Fear and Freedom on a Solo Roadtrip
My van, Nessie, was tucked in beside the river, squished between three backpackers and a family in a caravan. When you travel alone, there’s no partner in crime to wash up after the delicious meal you just cooked, and being the stingy traveller I am, I hadn’t bothered with dishwashing liquid. Unfortunately, I didn’t take burnt rice into the equation, so I headed to the caravan family to nab some of theirs. Families in caravans always have dishwashing liquid.
“Hi! Sorry, just wondering if I can pinch some detergent?” I asked, putting on my best apologetic smile.
“Sure!” the mother replied, rushing to my rescue.
As the conversation progressed past dishwashing liquid (so not far), I got the inevitable question.
“So you’re by yourself?”
I nodded, confirming what she already seemed to know.
“But don’t you get scared?”
I looked around at the campervans and caravans tucked away in the lush green riverside camp. Families played with their kids, grey nomads argued about caravan tilts and backpackers lounged about cramped cars.
“Well, no, not really. I mean, look around, it’s not exactly scary!”
“Yeah, I guess so,” she said with a weak laugh, her brow furrowed as if not entirely satisfied with my answer. I took my detergent and headed on my way.
I’ve been asked if I’m scared a lot during this trip. I’ve also been told multiple times how brave I am and how impressive it is that I’m travelling by myself. Even before I left the most common question was, “Who are you going with?” closely followed by enthusiastic yet slightly cautious congratulations when I said, “Myself.”
For a while, these reactions confused me. I’m not hitchhiking in a foreign country, or trekking alone in the wilderness, or even going off the beaten track. I’m very much on the beaten track in a comfy van with lockable doors. My physical person is no more in danger than what it would be walking down the street of my hometown.
I’ve realised now the dishwashing liquid mum wasn’t asking if I was scared of being kidnapped or raped. She was asking if I was scared of solitude. Scared of being alone with my own mind and having nobody to rely on but myself. In hindsight, what I should have said was, “Yes – I was scared at first, but I’m not anymore, because I’ve realised there isn’t actually anything to be afraid of.”
The reason I decided to go it alone in the first place was because I wanted to prove to myself that I could rely on my own judgement and get past that terrifying sensation of being scared of your own thoughts. I won’t pretend there weren’t times I was tired, stressed, frustrated, felt a bit lonely or just bored and wanted to chat to someone, but the big challenge of being alone and comfortably relying on my decisions was a smaller mountain to climb than I’d imagined.
The rewards were small but satisfying. Eating whatever, whenever. Changing plans last minute and not having to run it by anyone. Not having to let anyone know where I was. Spending a day lazing and reading without worrying if anyone was bored. Just not talking was even a quiet relief after a while. I hadn’t been alone for more than a day in years, so spending the better part of three weeks with no one else to look after, blame, chastise, talk to or sit with but myself was liberating.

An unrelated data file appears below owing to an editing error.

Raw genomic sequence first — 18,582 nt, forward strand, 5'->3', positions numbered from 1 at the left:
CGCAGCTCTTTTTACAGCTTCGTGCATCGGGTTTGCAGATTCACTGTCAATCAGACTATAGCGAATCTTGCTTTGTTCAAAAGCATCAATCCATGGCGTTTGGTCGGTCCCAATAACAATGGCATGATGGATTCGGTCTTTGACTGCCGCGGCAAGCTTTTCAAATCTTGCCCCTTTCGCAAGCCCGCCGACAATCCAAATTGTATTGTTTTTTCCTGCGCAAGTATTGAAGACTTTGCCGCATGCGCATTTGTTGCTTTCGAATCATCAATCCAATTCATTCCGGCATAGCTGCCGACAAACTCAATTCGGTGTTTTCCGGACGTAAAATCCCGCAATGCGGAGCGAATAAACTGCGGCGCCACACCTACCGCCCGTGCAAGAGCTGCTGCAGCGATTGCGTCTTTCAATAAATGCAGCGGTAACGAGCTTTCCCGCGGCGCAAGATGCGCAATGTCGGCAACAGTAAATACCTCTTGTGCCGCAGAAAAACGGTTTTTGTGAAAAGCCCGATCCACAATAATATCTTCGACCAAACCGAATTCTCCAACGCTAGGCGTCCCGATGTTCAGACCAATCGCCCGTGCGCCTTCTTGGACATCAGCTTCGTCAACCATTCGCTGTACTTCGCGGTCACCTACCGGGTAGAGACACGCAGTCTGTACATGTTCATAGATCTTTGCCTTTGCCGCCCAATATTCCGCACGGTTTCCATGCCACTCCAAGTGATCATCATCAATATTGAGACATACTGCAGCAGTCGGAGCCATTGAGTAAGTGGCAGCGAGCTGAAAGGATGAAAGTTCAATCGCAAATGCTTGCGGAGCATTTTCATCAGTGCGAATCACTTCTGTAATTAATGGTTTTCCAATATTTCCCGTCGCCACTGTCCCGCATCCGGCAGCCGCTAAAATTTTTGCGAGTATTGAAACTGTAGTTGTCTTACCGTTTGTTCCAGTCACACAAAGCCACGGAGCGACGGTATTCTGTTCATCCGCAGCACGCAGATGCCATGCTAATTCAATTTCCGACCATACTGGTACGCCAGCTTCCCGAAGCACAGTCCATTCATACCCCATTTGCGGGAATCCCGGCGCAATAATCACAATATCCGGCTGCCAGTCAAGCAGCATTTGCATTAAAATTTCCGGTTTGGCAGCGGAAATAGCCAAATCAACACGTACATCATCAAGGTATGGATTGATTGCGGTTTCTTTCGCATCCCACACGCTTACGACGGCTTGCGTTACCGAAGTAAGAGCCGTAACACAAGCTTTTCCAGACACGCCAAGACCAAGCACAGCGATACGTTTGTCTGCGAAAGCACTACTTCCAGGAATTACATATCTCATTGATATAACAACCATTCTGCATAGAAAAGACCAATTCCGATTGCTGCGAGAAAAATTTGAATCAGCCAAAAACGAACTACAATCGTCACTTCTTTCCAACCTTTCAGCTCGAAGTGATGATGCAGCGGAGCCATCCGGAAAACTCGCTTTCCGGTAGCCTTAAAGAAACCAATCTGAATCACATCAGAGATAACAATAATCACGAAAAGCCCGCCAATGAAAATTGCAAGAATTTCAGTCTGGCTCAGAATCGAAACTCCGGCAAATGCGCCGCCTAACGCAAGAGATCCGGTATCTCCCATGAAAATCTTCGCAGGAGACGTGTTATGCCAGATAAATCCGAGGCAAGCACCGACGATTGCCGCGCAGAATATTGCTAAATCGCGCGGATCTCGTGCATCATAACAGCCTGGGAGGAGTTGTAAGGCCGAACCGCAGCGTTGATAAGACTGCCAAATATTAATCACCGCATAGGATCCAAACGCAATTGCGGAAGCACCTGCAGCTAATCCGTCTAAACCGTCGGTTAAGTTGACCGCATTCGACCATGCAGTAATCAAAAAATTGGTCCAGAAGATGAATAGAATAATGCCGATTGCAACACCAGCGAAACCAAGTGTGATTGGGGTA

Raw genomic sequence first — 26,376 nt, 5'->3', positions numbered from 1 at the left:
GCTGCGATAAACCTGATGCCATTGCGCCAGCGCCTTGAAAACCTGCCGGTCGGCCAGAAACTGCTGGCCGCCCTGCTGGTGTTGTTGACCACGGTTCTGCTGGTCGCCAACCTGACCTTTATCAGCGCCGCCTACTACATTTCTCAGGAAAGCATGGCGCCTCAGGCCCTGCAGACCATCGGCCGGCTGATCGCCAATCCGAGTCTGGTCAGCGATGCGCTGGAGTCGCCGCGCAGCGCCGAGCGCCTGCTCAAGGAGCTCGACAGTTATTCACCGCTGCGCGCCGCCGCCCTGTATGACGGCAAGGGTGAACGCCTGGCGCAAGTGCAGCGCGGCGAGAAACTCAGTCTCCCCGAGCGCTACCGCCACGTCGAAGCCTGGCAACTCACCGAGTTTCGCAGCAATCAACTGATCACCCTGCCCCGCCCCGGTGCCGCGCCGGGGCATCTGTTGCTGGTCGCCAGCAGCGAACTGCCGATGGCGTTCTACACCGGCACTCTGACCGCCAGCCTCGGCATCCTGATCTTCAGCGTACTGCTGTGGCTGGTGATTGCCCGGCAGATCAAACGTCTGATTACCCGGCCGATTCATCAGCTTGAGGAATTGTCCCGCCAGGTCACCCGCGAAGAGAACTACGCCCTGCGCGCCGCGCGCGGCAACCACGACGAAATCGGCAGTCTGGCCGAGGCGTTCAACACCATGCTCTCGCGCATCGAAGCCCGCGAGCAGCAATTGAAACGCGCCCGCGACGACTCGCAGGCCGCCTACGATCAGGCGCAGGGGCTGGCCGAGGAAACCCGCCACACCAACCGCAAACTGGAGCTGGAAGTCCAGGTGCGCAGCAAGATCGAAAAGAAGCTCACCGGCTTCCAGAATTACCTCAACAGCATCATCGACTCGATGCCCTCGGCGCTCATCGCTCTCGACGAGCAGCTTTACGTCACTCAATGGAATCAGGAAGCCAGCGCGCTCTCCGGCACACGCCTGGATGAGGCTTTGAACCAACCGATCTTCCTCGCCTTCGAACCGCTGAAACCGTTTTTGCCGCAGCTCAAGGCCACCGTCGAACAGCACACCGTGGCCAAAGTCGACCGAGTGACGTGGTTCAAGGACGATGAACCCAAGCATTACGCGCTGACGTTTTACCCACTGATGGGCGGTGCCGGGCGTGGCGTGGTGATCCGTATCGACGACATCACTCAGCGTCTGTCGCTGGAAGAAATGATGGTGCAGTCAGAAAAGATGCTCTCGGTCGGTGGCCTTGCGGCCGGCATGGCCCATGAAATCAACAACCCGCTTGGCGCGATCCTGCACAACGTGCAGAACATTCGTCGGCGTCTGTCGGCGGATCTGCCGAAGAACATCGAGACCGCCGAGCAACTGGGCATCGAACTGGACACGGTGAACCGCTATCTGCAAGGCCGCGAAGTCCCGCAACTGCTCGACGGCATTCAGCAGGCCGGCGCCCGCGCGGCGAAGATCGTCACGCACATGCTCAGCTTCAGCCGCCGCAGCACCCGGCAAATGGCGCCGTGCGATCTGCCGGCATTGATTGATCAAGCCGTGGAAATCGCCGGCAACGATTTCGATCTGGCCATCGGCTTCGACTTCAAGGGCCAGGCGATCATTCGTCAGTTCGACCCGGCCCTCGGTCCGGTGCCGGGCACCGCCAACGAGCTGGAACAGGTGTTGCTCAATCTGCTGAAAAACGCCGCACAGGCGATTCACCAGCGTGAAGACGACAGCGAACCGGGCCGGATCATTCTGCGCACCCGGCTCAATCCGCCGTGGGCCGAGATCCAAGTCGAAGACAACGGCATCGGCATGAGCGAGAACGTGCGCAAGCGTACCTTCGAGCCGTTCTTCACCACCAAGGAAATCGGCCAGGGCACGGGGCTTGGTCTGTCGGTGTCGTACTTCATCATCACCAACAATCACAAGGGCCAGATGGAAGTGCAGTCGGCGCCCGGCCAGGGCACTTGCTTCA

Unfortunately, the underlying reason people react this way to solo women travellers is rooted in archaic, conservative ideas of gender roles. For context, my boyfriend is also travelling by himself at the moment for five weeks (two longer than me) in America (much further away than me) and to my knowledge, nobody has asked him whether he’s scared or told him he’s brave. It’s just considered part and parcel of his uni-to-work transition in a way that my trip doesn’t seem to be. It’s not that anyone is actively trying to stop me; they’re just infinitely more surprised than they would be if I were a guy doing the same thing.
Women are taught to be safe, stay home and be responsible. Men are taught to take risks, be adventurous and explore. Women are taught not to trust ourselves because we are too irrational, illogical and hysterical to make decisions on our own. Men are taught to be independent, critical thinkers and decision-makers who lead the way. It might not be as explicit as it was in the ’50s, but it still exists in subtle ways, throughout our daily lives. It might even seem relatively harmless at first, but these ideas make women fearful of the world and keep them out of positions of freedom and power.
Funnily enough, despite the archaic notions behind questions like, “Aren’t you scared?” I actually welcome them. It means every person I see and meet on my trip will have a different idea of a solo traveller once they’ve spoken to me. They will see a new picture in their head when they imagine what a young woman’s life is like. Not only does that help the arduous task of breaking down stereotypes, but also shows other people that it can be done. Maybe someone I met had passed up a holiday because they had no one to go with, or really wanted to trave alone but were talked out of it or just hadn’t considered it at all. I can only hope they make the choice to get out there and experience themselves and the world, continuing to show everyone that you can and should travel alone.
Cover by Jacob Owens